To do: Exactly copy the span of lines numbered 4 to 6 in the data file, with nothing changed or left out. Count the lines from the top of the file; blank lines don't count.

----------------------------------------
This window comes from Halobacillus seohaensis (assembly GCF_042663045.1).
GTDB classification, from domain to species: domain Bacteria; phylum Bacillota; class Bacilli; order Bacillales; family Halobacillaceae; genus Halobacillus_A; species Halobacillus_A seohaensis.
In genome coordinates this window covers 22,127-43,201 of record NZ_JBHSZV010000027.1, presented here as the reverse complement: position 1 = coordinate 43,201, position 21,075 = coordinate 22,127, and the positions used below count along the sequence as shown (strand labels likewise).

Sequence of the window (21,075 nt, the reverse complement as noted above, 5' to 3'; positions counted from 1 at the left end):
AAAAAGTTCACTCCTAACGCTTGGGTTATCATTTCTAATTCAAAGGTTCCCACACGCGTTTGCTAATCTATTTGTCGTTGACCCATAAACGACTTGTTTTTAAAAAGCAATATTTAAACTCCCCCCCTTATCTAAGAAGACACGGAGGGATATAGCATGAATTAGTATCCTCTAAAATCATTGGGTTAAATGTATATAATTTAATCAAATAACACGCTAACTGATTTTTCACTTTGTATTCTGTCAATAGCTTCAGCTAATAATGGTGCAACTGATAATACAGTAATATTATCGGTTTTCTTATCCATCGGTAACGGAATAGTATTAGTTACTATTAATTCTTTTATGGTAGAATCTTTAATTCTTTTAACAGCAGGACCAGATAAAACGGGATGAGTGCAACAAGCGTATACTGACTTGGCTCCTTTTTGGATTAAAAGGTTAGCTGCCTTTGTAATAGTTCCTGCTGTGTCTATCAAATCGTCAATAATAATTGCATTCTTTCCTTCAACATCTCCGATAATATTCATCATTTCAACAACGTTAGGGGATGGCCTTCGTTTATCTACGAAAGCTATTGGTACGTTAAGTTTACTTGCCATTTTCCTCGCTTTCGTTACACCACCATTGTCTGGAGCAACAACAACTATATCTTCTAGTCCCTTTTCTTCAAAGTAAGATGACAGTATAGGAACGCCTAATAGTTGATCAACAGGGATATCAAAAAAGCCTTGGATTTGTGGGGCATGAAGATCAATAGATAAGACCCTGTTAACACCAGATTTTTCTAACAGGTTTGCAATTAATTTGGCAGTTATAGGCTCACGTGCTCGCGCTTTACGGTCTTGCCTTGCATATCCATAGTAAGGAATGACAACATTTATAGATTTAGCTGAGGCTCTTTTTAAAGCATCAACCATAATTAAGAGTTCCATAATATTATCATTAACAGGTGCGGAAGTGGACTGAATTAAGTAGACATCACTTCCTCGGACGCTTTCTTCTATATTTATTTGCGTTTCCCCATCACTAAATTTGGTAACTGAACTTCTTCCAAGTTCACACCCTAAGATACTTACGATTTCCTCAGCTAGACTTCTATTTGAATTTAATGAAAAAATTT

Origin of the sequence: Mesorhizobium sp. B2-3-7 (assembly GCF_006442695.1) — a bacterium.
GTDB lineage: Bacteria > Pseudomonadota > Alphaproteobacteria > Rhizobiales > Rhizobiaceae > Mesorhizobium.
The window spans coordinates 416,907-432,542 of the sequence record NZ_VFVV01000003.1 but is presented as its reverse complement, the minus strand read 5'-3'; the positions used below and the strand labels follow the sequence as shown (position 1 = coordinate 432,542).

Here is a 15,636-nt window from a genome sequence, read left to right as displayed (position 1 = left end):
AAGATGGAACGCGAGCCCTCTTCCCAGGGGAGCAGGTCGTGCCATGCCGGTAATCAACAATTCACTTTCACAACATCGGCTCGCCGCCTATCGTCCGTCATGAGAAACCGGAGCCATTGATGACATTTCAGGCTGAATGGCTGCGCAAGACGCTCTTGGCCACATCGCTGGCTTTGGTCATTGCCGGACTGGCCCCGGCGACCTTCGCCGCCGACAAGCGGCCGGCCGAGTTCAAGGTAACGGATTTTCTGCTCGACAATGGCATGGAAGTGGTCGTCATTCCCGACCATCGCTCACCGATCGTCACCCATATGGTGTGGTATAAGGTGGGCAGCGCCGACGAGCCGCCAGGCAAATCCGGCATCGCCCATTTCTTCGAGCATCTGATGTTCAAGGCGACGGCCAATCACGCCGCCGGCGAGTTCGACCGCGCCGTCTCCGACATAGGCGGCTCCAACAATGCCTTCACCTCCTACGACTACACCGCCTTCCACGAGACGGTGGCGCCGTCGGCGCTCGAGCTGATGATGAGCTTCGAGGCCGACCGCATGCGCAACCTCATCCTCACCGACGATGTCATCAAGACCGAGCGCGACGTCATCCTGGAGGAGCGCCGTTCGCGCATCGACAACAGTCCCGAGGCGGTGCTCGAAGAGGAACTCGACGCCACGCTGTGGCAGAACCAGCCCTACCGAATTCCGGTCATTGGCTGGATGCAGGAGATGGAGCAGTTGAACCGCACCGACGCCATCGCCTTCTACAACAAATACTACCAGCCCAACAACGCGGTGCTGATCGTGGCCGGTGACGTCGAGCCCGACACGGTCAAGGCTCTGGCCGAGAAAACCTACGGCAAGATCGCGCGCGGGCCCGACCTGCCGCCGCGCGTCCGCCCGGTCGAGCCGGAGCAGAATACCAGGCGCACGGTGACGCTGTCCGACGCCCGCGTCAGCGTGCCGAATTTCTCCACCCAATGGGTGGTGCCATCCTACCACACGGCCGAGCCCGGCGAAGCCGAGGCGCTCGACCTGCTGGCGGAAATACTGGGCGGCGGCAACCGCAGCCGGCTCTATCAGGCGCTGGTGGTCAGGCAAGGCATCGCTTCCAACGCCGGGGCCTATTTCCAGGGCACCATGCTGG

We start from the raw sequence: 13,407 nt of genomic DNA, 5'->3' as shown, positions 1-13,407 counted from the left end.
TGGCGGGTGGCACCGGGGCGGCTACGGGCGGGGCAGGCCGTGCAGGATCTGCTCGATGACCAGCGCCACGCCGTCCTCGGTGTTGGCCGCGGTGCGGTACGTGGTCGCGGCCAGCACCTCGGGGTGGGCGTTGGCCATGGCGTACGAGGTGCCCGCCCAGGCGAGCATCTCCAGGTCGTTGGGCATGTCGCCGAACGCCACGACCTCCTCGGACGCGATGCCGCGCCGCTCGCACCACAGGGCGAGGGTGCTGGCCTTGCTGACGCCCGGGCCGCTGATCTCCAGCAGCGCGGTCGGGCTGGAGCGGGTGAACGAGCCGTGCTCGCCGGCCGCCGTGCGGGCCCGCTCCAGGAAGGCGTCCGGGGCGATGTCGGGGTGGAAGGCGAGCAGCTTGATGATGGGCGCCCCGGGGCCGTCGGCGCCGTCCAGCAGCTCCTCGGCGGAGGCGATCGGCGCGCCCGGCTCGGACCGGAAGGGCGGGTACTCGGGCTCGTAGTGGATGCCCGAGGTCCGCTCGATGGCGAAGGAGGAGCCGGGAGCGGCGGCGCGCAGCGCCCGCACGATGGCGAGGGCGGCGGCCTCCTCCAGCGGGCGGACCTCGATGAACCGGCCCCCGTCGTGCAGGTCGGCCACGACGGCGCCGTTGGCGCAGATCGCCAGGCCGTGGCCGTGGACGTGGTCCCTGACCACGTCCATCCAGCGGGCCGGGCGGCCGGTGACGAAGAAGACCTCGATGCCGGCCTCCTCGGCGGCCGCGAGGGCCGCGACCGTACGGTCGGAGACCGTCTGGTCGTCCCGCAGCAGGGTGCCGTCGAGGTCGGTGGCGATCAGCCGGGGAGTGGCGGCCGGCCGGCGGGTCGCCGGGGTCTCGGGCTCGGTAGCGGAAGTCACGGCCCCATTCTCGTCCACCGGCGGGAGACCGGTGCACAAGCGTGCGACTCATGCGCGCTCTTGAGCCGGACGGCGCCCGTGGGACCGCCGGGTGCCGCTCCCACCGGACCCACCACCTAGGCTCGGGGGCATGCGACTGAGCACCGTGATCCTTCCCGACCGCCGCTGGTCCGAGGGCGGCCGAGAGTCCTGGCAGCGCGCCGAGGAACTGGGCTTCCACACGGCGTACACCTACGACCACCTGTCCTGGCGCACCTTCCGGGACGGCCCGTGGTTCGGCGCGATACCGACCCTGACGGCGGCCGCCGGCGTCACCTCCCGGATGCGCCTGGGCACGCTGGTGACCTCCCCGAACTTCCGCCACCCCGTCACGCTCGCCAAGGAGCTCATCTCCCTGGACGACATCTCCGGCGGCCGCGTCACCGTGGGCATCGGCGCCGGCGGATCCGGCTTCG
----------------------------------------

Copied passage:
Sequence of the window (21,075 nt, the reverse complement as noted above, 5' to 3'; positions counted from 1 at the left end):
AAAAAGTTCACTCCTAACGCTTGGGTTATCATTTCTAATTCAAAGGTTCCCACACGCGTTTGCTAATCTATTTGTCGTTGACCCATAAACGACTTGTTTTTAAAAAGCAATATTTAAACTCCCCCCCTTATCTAAGAAGACACGGAGGGATATAGCATGAATTAGTATCCTCTAAAATCATTGGGTTAAATGTATATAATTTAATCAAATAACACGCTAACTGATTTTTCACTTTGTATTCTGTCAATAGCTTCAGCTAATAATGGTGCAACTGATAATACAGTAATATTATCGGTTTTCTTATCCATCGGTAACGGAATAGTATTAGTTACTATTAATTCTTTTATGGTAGAATCTTTAATTCTTTTAACAGCAGGACCAGATAAAACGGGATGAGTGCAACAAGCGTATACTGACTTGGCTCCTTTTTGGATTAAAAGGTTAGCTGCCTTTGTAATAGTTCCTGCTGTGTCTATCAAATCGTCAATAATAATTGCATTCTTTCCTTCAACATCTCCGATAATATTCATCATTTCAACAACGTTAGGGGATGGCCTTCGTTTATCTACGAAAGCTATTGGTACGTTAAGTTTACTTGCCATTTTCCTCGCTTTCGTTACACCACCATTGTCTGGAGCAACAACAACTATATCTTCTAGTCCCTTTTCTTCAAAGTAAGATGACAGTATAGGAACGCCTAATAGTTGATCAACAGGGATATCAAAAAAGCCTTGGATTTGTGGGGCATGAAGATCAATAGATAAGACCCTGTTAACACCAGATTTTTCTAACAGGTTTGCAATTAATTTGGCAGTTATAGGCTCACGTGCTCGCGCTTTACGGTCTTGCCTTGCATATCCATAGTAAGGAATGACAACATTTATAGATTTAGCTGAGGCTCTTTTTAAAGCATCAACCATAATTAAGAGTTCCATAATATTATCATTAACAGGTGCGGAAGTGGACTGAATTAAGTAGACATCACTTCCTCGGACGCTTTCTTCTATATTTATTTGCGTTTCCCCATCACTAAATTTGGTAACTGAACTTCTTCCAAGTTCACACCCTAAGATACTTACGATTTCCTCAGCTAGACTTCTATTTGAATTTAATGAAAAAATTT

Origin of the sequence: Mesorhizobium sp. B2-3-7 (assembly GCF_006442695.1) — a bacterium.